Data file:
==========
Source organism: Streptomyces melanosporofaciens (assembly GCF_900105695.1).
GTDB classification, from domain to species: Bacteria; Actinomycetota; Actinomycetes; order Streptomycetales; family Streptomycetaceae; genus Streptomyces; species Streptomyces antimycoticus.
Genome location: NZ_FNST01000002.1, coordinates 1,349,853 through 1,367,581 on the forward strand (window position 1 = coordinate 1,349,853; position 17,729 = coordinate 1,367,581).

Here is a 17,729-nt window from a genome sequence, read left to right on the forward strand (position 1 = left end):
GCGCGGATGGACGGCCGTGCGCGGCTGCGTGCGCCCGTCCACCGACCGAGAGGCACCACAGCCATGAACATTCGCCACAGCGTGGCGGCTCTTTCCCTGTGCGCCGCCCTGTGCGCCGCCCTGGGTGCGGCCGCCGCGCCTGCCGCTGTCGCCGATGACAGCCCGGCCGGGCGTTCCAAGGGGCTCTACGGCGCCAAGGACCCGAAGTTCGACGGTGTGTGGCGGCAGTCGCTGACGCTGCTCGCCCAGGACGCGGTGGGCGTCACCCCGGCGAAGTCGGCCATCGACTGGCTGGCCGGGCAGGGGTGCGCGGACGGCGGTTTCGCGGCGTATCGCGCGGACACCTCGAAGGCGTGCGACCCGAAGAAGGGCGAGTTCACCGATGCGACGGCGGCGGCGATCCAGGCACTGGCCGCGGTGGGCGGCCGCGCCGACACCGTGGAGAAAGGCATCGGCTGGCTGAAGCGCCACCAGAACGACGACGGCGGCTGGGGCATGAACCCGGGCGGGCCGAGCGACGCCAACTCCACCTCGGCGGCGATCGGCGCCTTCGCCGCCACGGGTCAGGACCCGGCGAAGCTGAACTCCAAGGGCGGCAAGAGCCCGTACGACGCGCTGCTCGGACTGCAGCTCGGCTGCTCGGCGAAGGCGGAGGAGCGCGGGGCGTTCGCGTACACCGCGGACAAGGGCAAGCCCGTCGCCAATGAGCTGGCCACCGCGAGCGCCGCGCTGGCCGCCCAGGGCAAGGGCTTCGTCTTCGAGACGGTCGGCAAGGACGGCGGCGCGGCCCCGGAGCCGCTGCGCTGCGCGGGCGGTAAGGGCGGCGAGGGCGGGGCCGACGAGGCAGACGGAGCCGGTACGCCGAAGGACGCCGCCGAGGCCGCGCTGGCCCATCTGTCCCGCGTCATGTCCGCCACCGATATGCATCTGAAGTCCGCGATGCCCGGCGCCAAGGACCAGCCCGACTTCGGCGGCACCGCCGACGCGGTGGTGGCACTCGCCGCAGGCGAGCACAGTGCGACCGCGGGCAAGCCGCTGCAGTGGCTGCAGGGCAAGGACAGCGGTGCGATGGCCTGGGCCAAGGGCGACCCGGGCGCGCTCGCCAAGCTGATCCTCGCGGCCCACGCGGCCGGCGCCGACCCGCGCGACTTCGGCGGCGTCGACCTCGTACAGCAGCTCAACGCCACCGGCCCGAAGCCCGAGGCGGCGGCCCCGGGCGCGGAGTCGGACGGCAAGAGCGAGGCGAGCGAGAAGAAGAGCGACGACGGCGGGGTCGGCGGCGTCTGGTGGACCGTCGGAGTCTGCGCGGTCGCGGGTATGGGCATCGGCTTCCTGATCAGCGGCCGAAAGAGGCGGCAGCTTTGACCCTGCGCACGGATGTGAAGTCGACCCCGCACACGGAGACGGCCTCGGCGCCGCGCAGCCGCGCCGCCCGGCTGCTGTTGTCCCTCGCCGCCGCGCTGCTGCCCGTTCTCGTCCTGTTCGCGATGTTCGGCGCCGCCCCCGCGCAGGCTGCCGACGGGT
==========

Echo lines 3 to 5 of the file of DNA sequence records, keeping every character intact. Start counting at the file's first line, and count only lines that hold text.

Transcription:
Genome location: NZ_FNST01000002.1, coordinates 1,349,853 through 1,367,581 on the forward strand (window position 1 = coordinate 1,349,853; position 17,729 = coordinate 1,367,581).

Here is a 17,729-nt window from a genome sequence, read left to right on the forward strand (position 1 = left end):
GCGCGGATGGACGGCCGTGCGCGGCTGCGTGCGCCCGTCCACCGACCGAGAGGCACCACAGCCATGAACATTCGCCACAGCGTGGCGGCTCTTTCCCTGTGCGCCGCCCTGTGCGCCGCCCTGGGTGCGGCCGCCGCGCCTGCCGCTGTCGCCGATGACAGCCCGGCCGGGCGTTCCAAGGGGCTCTACGGCGCCAAGGACCCGAAGTTCGACGGTGTGTGGCGGCAGTCGCTGACGCTGCTCGCCCAGGACGCGGTGGGCGTCACCCCGGCGAAGTCGGCCATCGACTGGCTGGCCGGGCAGGGGTGCGCGGACGGCGGTTTCGCGGCGTATCGCGCGGACACCTCGAAGGCGTGCGACCCGAAGAAGGGCGAGTTCACCGATGCGACGGCGGCGGCGATCCAGGCACTGGCCGCGGTGGGCGGCCGCGCCGACACCGTGGAGAAAGGCATCGGCTGGCTGAAGCGCCACCAGAACGACGACGGCGGCTGGGGCATGAACCCGGGCGGGCCGAGCGACGCCAACTCCACCTCGGCGGCGATCGGCGCCTTCGCCGCCACGGGTCAGGACCCGGCGAAGCTGAACTCCAAGGGCGGCAAGAGCCCGTACGACGCGCTGCTCGGACTGCAGCTCGGCTGCTCGGCGAAGGCGGAGGAGCGCGGGGCGTTCGCGTACACCGCGGACAAGGGCAAGCCCGTCGCCAATGAGCTGGCCACCGCGAGCGCCGCGCTGGCCGCCCAGGGCAAGGGCTTCGTCTTCGAGACGGTCGGCAAGGACGGCGGCGCGGCCCCGGAGCCGCTGCGCTGCGCGGGCGGTAAGGGCGGCGAGGGCGGGGCCGACGAGGCAGACGGAGCCGGTACGCCGAAGGACGCCGCCGAGGCCGCGCTGGCCCATCTGTCCCGCGTCATGTCCGCCACCGATATGCATCTGAAGTCCGCGATGCCCGGCGCCAAGGACCAGCCCGACTTCGGCGGCACCGCCGACGCGGTGGTGGCACTCGCCGCAGGCGAGCACAGTGCGACCGCGGGCAAGCCGCTGCAGTGGCTGCAGGGCAAGGACAGCGGTGCGATGGCCTGGGCCAAGGGCGACCCGGGCGCGCTCGCCAAGCTGATCCTCGCGGCCCACGCGGCCGGCGCCGACCCGCGCGACTTCGGCGGCGTCGACCTCGTACAGCAGCTCAACGCCACCGGCCCGAAGCCCGAGGCGGCGGCCCCGGGCGCGGAGTCGGACGGCAAGAGCGAGGCGAGCGAGAAGAAGAGCGACGACGGCGGGGTCGGCGGCGTCTGGTGGACCGTCGGAGTCTGCGCGGTCGCGGGTATGGGCATCGGCTTCCTGATCAGCGGCCGAAAGAGGCGGCAGCTTTGACCCTGCGCACGGATGTGAAGTCGACCCCGCACACGGAGACGGCCTCGGCGCCGCGCAGCCGCGCCGCCCGGCTGCTGTTGTCCCTCGCCGCCGCGCTGCTGCCCGTTCTCGTCCTGTTCGCGATGTTCGGCGCCGCCCCCGCGCAGGCTGCCGACGGGT